The electrocardiograph is a record of the spread of cardiac electrical activity by surface electrodes. The body acts as a volume conductor. The recording electrodes depict the mean electrical vector, which is a sum of all individual vectors at a given instant in time. The magnitude of amplitude of the recorded potential is
e ta dependent on the mass of tissue involved and on the direction of the vector relative to the electrical axis (the angle between the lead and the cardiac dipole). The mean electrical axis is the mean electrical vector determined over time.
The electrocardiograph is essentially a record of impulse formation in the primary pacemaker (sino-atrial node), transmission through specialised conduction tissues, depolarisation of the myocardium and repolarisation of the myocardium.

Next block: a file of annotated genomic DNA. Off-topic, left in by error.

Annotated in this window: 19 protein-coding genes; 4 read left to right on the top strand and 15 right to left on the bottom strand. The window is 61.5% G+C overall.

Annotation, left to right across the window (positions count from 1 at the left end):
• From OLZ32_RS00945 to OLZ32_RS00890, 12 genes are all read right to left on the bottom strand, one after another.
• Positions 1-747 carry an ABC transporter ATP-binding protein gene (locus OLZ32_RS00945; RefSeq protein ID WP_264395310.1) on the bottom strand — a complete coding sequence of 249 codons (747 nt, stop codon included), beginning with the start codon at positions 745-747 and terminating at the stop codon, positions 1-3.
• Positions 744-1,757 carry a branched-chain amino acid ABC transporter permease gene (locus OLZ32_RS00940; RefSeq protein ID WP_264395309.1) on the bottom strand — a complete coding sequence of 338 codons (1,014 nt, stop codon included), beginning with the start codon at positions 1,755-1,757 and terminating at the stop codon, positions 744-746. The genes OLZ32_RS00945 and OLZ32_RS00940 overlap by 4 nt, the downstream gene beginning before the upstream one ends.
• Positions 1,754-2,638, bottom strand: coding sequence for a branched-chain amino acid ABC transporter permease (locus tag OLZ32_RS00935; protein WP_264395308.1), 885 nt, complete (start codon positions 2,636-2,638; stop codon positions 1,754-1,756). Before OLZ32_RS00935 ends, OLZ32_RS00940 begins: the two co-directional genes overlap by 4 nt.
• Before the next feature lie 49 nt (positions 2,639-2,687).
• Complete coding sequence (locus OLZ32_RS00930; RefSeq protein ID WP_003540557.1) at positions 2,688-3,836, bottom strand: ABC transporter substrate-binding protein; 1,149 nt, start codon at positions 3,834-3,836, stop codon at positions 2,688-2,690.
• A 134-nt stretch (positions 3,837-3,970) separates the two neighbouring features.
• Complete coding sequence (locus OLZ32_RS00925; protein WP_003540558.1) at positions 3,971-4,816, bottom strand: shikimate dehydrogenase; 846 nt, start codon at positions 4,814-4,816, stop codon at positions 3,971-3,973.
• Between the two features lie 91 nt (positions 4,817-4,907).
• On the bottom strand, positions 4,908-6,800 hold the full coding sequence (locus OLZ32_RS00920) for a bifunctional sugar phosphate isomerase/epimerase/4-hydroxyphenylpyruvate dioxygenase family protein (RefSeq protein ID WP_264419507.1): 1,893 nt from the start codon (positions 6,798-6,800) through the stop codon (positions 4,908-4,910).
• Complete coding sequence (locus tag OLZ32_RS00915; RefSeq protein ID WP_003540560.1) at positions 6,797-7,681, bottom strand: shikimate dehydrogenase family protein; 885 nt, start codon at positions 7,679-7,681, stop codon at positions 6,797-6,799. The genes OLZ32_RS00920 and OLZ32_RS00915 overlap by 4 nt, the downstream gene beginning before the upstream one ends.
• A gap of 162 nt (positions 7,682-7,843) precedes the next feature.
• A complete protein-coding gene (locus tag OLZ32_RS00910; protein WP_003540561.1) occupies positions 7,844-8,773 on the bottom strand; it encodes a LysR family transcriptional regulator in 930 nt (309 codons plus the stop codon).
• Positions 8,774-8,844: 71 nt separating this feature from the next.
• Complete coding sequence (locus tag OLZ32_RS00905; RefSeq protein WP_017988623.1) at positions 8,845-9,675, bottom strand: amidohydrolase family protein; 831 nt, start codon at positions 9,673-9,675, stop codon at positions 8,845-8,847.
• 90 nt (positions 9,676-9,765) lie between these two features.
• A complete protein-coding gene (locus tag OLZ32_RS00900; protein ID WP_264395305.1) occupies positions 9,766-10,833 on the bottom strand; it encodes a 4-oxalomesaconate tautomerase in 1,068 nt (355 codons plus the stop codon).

Components of the electrocardiograph
P wave: atrial depolarisation.
QRS complex: ventricular depolarisation. Ventricular activation involves initially the septal area, followed by the apex and finally the bases. T wave: ventricular repolarisation.
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